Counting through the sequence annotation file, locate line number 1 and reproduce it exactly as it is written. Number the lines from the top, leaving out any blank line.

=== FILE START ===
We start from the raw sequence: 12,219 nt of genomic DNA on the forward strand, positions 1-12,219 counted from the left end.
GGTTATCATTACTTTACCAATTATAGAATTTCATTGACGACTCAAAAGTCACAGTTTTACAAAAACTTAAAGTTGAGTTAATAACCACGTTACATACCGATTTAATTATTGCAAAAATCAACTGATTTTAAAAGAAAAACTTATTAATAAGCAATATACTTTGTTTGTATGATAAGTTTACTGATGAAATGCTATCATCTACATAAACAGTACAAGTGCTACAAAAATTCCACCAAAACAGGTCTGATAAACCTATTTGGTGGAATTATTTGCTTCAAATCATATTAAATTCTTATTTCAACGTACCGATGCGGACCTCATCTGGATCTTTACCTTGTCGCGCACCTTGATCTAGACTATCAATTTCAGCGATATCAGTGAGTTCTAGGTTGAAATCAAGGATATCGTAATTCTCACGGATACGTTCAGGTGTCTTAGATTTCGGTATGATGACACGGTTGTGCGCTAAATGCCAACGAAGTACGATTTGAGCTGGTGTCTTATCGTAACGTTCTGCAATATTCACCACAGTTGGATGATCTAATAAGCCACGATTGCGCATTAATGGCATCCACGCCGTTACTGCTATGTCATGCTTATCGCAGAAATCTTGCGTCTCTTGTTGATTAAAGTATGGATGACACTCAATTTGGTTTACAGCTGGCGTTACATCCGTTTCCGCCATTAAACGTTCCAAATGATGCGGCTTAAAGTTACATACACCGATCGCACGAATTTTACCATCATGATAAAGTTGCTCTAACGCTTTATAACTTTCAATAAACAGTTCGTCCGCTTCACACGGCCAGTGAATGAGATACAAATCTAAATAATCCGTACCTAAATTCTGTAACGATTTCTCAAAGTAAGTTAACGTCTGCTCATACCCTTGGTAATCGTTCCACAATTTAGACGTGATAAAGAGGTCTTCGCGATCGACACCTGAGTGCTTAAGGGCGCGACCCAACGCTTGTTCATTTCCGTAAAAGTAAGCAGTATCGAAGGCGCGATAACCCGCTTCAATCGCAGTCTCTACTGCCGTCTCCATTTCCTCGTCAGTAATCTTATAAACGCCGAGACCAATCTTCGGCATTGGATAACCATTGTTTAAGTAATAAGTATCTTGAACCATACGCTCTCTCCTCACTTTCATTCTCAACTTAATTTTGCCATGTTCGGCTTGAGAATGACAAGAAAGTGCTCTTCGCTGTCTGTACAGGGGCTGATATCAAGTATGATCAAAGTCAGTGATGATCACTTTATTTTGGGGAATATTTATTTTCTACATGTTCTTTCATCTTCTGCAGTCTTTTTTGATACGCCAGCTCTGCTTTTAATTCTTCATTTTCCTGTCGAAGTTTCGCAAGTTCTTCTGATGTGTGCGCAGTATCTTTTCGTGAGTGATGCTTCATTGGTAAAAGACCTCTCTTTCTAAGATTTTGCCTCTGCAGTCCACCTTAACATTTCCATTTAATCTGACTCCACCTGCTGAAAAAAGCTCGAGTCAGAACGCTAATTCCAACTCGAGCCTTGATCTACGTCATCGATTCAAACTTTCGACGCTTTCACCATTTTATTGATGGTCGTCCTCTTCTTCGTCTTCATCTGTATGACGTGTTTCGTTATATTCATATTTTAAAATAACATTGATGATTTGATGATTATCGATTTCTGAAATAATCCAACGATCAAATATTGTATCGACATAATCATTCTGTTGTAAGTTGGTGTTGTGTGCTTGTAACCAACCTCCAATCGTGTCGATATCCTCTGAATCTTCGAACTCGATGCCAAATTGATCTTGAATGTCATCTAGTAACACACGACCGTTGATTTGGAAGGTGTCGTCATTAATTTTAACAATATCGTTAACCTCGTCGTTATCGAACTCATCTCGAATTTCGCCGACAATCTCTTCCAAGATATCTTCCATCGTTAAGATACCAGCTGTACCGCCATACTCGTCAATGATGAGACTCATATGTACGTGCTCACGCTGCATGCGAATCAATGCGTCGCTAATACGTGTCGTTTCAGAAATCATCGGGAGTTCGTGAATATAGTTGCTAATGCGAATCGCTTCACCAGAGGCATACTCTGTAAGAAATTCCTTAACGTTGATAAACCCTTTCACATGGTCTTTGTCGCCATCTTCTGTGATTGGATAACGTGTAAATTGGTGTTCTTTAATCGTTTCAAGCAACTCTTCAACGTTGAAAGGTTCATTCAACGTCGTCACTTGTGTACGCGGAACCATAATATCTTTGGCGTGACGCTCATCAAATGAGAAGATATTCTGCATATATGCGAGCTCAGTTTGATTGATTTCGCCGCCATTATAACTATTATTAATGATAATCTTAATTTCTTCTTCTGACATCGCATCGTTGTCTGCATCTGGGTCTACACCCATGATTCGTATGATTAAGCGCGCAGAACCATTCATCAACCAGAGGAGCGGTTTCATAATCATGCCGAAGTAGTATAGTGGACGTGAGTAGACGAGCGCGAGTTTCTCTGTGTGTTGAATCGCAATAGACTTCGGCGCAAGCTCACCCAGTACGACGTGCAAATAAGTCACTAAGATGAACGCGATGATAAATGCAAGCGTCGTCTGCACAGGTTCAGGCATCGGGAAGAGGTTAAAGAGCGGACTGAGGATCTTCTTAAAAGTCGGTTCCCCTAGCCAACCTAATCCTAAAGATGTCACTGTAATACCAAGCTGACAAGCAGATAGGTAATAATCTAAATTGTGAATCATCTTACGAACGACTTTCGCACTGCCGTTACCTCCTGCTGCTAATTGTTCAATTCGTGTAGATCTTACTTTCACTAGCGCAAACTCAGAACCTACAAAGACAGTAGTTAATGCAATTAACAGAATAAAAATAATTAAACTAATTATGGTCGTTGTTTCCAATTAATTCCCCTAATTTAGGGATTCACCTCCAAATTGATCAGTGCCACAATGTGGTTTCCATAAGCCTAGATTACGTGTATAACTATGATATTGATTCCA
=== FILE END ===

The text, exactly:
We start from the raw sequence: 12,219 nt of genomic DNA on the forward strand, positions 1-12,219 counted from the left end.